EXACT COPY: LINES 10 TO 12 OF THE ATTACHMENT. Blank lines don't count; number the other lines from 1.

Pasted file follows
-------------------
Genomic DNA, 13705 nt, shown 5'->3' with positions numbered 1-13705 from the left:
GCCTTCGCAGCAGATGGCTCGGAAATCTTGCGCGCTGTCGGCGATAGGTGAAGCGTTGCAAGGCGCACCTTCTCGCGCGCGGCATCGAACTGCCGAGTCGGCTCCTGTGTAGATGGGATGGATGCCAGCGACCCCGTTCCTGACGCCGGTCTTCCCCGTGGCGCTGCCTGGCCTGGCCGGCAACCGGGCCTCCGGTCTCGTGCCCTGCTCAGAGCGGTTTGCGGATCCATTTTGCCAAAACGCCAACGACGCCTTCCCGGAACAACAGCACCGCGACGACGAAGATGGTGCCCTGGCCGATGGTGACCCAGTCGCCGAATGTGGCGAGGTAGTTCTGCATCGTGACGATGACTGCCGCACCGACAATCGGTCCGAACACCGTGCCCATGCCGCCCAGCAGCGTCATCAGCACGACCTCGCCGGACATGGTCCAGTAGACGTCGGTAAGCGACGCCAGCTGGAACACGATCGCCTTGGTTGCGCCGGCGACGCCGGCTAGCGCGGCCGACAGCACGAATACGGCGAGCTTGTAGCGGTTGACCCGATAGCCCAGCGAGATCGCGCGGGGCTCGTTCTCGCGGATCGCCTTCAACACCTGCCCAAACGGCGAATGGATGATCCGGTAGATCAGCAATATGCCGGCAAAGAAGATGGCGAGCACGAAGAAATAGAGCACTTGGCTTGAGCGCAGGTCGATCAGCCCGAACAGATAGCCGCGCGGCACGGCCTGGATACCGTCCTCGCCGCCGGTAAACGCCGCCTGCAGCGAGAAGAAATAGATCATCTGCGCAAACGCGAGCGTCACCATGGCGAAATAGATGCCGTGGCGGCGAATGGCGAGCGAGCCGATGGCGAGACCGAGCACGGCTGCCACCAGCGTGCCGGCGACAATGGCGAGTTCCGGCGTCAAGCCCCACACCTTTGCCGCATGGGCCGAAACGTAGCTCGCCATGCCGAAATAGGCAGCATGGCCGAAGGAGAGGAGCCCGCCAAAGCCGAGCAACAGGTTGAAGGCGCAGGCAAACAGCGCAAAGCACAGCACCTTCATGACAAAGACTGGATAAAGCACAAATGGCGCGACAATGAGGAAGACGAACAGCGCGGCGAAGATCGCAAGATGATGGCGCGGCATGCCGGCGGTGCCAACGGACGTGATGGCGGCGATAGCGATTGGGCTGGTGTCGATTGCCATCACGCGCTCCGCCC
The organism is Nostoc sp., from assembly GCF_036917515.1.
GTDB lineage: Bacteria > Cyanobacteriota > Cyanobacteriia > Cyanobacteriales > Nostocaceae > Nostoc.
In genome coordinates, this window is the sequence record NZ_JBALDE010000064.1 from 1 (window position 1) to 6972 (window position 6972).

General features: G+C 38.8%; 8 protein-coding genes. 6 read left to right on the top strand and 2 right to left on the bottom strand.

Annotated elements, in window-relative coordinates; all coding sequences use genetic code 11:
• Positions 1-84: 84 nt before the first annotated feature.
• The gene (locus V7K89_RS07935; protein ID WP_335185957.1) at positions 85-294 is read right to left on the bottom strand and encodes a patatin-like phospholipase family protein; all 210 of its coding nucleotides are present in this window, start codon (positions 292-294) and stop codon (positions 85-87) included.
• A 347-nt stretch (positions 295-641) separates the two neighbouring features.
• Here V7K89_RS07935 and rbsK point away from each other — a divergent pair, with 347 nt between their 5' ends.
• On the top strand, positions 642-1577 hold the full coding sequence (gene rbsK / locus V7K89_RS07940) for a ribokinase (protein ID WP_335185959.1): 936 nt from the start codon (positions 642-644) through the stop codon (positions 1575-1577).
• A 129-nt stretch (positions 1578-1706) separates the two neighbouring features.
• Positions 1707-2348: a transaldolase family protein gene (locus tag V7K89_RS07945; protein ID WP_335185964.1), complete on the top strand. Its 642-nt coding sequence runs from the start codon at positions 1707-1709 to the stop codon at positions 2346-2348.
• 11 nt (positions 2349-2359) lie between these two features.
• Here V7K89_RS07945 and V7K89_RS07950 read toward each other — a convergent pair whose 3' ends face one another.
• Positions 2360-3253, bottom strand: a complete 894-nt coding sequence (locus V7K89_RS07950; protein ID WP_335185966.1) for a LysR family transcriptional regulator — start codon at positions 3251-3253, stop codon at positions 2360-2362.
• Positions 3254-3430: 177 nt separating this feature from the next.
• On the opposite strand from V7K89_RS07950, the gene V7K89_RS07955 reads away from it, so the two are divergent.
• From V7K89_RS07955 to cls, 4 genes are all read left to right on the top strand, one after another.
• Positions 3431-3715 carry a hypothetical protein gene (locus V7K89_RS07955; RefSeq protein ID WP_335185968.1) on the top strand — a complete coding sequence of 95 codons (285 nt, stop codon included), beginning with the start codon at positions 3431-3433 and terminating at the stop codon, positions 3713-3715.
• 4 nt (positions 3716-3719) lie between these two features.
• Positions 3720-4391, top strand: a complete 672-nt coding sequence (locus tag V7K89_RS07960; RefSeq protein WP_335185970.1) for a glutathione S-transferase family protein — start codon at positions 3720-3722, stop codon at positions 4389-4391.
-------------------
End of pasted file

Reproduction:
• A 347-nt stretch (positions 295-641) separates the two neighbouring features.
• Here V7K89_RS07935 and rbsK point away from each other — a divergent pair, with 347 nt between their 5' ends.
• On the top strand, positions 642-1577 hold the full coding sequence (gene rbsK / locus V7K89_RS07940) for a ribokinase (protein ID WP_335185959.1): 936 nt from the start codon (positions 642-644) through the stop codon (positions 1575-1577).